In North Carolina, a survey of motorists who experienced a smart work zone information system on I-95 found that 85 percent of respondents changed routes at least once in response to the delay and alternate route information posted.
Made Public Date


North Carolina
United States


Rocky Mount
North Carolina
United States

Response of North Carolina Motorists to a Smart Work Zone System

Summary Information

The North Carolina Department of Transportation (NCDOT) used smart work zone technology to improve traffic conditions during roadway rehabilitation work at two work zones on I-95 in the vicinity of Smithfield and Rocky Mount, North Carolina.

Portable dynamic message sign (DMS) trailers equipped with traffic sensors and wireless communications enabled traffic managers to monitor work zone traffic flow and update DMS as required to respond to traffic incidents or excessive congestion. Depending on the location and level of congestion, delay and alternate route information were posted. When no delays were detected, generic messages were posted to inform motorist of the approaching work zone (e.g., Traffic Slowing Ahead / Prepare To Merge; Real Time Traffic Info / No Delay Exits 150-141). When short delays were detected, but not long enough to recommend an alternate route, the system provided a warning message and informed motorists of the expected delay (e.g., Traffic Stopped Ahead / 15 Minute Delay). If long delays were detected, the message included alternate route information (e.g., Traffic Stopped Ahead / 20 Minute Delay / Use Exit 141 As Alt.). The traveler information posted on the DMS was also made available on an Internet website to assist travelers with pre-trip planning.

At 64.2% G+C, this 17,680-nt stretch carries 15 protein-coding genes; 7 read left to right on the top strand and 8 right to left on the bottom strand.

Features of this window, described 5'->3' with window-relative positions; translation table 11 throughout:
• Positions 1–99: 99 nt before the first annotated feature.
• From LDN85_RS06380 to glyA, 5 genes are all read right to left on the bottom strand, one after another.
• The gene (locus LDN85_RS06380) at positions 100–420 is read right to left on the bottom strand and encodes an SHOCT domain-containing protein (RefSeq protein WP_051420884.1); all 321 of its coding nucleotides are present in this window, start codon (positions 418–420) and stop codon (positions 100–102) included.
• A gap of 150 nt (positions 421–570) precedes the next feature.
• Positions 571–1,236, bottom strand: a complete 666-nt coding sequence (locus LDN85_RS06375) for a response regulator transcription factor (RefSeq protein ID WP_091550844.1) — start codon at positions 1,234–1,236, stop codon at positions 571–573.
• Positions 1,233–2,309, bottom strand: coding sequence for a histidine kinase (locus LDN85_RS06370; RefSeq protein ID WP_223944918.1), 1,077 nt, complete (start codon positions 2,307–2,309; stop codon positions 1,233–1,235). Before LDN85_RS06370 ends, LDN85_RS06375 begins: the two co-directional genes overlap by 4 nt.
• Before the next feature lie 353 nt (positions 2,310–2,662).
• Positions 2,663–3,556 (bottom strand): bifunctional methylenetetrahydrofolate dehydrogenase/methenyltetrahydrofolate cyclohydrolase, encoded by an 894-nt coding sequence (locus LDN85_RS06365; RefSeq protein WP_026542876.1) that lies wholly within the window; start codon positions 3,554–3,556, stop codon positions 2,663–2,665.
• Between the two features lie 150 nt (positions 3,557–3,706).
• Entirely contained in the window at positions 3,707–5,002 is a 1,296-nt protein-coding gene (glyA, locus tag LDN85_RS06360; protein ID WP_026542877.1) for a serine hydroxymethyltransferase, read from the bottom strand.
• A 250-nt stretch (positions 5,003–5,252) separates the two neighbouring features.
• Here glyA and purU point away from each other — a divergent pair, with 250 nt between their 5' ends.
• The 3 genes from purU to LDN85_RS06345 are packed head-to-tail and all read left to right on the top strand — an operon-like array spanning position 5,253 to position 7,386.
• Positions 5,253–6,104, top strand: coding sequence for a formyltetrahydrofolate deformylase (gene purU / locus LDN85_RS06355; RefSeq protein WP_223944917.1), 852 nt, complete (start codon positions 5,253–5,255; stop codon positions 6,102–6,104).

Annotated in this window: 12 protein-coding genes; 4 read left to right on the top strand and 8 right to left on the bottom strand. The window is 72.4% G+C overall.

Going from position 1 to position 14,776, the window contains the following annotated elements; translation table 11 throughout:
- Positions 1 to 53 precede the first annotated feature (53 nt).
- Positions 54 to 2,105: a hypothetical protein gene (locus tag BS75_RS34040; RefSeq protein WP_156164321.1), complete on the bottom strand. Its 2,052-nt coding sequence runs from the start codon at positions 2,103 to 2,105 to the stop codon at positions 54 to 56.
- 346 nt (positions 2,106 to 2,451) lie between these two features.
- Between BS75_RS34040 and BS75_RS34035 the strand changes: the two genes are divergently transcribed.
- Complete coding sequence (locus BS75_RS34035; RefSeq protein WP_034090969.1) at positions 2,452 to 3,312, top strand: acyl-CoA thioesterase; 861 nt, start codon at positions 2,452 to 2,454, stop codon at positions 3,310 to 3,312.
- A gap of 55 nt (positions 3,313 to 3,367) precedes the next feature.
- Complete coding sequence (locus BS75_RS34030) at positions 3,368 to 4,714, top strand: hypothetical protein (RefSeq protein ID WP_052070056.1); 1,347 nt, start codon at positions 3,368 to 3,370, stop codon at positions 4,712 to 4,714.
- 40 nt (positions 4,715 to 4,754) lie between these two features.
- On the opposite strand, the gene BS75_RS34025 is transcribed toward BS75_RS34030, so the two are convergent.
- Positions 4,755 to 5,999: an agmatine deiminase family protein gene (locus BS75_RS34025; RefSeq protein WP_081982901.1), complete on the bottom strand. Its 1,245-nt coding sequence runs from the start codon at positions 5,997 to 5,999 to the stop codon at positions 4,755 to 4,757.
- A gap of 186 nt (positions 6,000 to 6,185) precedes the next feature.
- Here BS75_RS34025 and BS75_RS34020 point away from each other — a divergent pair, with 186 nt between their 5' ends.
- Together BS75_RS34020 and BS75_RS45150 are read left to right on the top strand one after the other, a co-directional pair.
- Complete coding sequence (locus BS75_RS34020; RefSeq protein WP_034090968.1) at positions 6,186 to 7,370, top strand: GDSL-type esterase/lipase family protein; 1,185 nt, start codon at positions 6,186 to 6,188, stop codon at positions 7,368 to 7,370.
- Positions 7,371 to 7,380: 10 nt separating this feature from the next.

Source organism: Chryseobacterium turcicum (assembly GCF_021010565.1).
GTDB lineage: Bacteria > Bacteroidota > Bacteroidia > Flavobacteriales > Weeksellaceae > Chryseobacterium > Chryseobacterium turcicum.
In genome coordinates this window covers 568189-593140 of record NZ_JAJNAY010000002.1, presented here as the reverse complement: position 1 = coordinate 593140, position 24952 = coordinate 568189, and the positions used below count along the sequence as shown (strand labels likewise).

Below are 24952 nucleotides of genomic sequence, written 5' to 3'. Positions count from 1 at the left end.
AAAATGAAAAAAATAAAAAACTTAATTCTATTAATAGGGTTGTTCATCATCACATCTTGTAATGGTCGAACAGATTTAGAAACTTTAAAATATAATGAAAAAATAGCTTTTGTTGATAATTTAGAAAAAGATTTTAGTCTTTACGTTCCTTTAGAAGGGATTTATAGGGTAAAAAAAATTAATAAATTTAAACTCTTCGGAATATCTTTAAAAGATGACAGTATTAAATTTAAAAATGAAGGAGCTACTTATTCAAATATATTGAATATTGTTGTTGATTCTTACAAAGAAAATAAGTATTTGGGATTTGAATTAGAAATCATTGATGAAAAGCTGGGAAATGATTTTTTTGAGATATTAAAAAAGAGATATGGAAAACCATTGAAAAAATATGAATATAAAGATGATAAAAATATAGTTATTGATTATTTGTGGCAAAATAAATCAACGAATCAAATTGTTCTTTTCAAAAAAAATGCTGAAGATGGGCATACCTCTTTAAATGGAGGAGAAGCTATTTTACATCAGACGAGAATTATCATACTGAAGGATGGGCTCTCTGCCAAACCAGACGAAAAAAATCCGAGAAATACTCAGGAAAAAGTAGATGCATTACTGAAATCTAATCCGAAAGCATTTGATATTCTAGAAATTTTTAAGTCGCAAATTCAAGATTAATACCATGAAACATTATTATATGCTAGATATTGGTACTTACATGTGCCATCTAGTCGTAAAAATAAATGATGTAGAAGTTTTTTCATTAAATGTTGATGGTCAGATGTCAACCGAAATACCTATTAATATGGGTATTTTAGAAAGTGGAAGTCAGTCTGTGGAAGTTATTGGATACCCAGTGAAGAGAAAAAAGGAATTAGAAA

The system was implemented during the 2003 construction season (April to October). Two months after completion of the construction work, a survey was sent to 1486 local residents to assess their perceptions and acceptance of the work zone information system. The survey consisted of a short mail-back questionnaire (eleven multiple choice questions) and a cover letter from NCDOT requesting their participation. Three hundred and thirty-three (333) recipients returned the questionnaire (22.7 percent response rate), and of those, 262 remembered seeing the signs while traveling in the work zone.


The survey results indicated that the system information influenced route choice. Approximately 26.1 percent of respondents who saw the signs often switched route, 41.7 percent sometimes switched route, and 17.4 percent seldom switched route.

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